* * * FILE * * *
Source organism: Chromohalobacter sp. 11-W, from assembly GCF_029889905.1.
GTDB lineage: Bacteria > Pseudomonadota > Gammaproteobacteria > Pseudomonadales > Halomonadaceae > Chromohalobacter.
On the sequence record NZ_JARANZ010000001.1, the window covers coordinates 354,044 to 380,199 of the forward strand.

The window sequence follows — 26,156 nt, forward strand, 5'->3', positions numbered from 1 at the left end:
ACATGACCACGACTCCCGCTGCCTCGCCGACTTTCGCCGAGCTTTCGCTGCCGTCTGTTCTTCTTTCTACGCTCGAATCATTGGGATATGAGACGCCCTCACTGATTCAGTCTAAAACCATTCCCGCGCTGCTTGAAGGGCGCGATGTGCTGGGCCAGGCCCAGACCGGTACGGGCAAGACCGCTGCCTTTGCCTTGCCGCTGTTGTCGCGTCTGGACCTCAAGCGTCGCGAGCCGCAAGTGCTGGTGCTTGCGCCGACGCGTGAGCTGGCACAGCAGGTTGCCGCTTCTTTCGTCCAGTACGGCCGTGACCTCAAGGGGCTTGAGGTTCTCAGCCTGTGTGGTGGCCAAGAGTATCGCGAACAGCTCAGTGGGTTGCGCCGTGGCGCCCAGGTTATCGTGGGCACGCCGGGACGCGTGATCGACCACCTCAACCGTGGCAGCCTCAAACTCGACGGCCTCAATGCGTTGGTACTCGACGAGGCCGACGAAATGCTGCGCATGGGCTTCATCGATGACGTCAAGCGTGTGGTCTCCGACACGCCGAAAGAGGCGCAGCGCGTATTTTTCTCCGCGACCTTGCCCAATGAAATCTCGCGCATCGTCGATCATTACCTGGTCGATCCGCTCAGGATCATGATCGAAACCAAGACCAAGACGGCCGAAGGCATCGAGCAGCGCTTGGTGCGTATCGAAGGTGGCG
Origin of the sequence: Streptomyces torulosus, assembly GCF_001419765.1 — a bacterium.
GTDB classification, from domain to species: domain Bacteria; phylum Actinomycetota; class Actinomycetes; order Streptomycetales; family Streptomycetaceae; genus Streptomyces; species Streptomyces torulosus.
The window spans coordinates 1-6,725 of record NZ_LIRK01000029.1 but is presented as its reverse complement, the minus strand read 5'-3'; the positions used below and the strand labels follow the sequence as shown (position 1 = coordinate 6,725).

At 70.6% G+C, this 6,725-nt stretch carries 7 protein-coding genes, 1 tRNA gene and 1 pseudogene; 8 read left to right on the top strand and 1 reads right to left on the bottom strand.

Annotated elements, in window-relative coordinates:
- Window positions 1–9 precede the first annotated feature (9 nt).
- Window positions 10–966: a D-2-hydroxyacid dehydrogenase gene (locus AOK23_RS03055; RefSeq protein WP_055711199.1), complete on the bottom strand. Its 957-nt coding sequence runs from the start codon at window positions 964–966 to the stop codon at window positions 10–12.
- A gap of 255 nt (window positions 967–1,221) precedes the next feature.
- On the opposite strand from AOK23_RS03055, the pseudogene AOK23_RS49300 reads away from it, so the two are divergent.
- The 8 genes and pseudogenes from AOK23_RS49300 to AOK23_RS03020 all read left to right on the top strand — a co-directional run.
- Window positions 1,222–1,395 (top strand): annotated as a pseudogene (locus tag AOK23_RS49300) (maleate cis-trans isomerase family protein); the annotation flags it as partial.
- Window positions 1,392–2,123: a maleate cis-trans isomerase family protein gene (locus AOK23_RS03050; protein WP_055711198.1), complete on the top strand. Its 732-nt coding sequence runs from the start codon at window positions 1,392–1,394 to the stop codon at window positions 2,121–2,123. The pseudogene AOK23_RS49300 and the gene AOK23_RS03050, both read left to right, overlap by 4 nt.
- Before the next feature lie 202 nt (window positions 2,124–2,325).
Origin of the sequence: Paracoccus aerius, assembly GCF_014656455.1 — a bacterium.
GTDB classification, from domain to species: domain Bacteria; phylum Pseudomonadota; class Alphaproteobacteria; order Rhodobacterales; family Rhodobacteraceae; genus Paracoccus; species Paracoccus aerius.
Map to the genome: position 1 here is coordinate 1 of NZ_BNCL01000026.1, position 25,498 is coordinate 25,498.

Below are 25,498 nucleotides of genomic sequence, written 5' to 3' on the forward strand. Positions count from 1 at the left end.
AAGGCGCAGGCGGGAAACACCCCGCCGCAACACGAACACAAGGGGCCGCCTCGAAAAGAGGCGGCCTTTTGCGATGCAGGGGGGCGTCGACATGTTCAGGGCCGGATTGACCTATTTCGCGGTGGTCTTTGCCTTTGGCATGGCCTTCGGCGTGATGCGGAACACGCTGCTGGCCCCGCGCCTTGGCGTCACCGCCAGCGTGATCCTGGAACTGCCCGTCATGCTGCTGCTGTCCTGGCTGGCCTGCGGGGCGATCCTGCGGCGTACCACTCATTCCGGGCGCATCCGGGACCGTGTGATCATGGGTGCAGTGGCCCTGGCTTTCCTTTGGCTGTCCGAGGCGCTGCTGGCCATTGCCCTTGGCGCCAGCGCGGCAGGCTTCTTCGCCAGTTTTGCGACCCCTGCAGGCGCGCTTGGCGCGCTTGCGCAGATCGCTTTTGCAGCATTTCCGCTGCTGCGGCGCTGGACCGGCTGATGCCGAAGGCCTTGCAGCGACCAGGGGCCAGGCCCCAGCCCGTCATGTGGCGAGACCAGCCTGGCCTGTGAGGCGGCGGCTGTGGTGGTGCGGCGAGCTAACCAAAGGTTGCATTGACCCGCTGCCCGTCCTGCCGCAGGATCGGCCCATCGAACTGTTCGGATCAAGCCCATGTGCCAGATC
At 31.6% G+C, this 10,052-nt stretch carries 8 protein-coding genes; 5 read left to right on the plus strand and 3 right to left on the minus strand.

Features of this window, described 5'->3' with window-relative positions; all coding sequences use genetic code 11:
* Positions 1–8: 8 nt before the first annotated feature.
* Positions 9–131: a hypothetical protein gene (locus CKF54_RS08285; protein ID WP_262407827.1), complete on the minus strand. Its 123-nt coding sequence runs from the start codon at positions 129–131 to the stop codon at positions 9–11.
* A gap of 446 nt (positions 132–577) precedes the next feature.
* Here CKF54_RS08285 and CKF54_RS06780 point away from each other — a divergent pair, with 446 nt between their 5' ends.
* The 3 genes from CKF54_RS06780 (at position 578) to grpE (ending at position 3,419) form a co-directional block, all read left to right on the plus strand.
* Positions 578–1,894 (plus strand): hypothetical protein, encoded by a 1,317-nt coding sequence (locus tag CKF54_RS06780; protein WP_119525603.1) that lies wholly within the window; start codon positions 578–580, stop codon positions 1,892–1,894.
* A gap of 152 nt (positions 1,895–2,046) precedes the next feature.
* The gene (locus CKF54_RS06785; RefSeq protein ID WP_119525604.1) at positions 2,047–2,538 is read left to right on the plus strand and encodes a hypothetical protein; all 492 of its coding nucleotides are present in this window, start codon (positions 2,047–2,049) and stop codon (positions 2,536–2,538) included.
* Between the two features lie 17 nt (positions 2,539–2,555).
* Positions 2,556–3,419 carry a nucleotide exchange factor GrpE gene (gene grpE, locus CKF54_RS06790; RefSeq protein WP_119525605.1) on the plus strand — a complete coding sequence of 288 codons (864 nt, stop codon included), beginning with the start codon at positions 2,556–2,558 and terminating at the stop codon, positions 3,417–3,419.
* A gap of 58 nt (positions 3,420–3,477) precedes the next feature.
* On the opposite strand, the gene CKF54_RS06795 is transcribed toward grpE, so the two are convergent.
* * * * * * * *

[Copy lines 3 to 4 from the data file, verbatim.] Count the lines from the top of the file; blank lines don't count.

On the sequence record NZ_JARANZ010000001.1, the window covers coordinates 354,044 to 380,199 of the forward strand.

The window sequence follows — 26,156 nt, forward strand, 5'->3', positions numbered from 1 at the left end: